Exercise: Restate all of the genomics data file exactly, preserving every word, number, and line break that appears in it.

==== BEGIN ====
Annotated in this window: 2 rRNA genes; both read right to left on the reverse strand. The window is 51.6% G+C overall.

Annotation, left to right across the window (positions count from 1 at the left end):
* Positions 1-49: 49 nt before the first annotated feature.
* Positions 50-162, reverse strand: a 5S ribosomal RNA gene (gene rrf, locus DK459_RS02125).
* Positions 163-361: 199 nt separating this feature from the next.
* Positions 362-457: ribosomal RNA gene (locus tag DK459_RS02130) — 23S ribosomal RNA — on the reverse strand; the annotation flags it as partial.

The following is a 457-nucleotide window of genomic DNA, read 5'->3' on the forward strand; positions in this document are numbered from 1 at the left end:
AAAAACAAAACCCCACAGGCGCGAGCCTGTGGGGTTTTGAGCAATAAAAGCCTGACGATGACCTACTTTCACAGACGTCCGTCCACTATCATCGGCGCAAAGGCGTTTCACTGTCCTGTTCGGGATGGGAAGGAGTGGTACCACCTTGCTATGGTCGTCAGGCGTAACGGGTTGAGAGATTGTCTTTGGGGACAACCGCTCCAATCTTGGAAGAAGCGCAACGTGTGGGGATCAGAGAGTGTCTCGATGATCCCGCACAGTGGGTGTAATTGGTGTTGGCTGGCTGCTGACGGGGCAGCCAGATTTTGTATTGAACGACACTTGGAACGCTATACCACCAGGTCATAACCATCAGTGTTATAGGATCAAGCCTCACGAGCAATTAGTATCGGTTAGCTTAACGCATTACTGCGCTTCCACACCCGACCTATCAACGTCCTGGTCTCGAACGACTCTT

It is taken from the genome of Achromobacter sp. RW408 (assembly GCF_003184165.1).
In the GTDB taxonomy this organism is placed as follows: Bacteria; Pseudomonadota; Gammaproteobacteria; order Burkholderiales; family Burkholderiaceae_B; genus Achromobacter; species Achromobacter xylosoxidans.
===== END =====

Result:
Annotated in this window: 2 rRNA genes; both read right to left on the reverse strand. The window is 51.6% G+C overall.

Annotation, left to right across the window (positions count from 1 at the left end):
* Positions 1-49: 49 nt before the first annotated feature.
* Positions 50-162, reverse strand: a 5S ribosomal RNA gene (gene rrf, locus DK459_RS02125).
* Positions 163-361: 199 nt separating this feature from the next.
* Positions 362-457: ribosomal RNA gene (locus tag DK459_RS02130) — 23S ribosomal RNA — on the reverse strand; the annotation flags it as partial.

The following is a 457-nucleotide window of genomic DNA, read 5'->3' on the forward strand; positions in this document are numbered from 1 at the left end:
AAAAACAAAACCCCACAGGCGCGAGCCTGTGGGGTTTTGAGCAATAAAAGCCTGACGATGACCTACTTTCACAGACGTCCGTCCACTATCATCGGCGCAAAGGCGTTTCACTGTCCTGTTCGGGATGGGAAGGAGTGGTACCACCTTGCTATGGTCGTCAGGCGTAACGGGTTGAGAGATTGTCTTTGGGGACAACCGCTCCAATCTTGGAAGAAGCGCAACGTGTGGGGATCAGAGAGTGTCTCGATGATCCCGCACAGTGGGTGTAATTGGTGTTGGCTGGCTGCTGACGGGGCAGCCAGATTTTGTATTGAACGACACTTGGAACGCTATACCACCAGGTCATAACCATCAGTGTTATAGGATCAAGCCTCACGAGCAATTAGTATCGGTTAGCTTAACGCATTACTGCGCTTCCACACCCGACCTATCAACGTCCTGGTCTCGAACGACTCTT

It is taken from the genome of Achromobacter sp. RW408 (assembly GCF_003184165.1).
In the GTDB taxonomy this organism is placed as follows: Bacteria; Pseudomonadota; Gammaproteobacteria; order Burkholderiales; family Burkholderiaceae_B; genus Achromobacter; species Achromobacter xylosoxidans.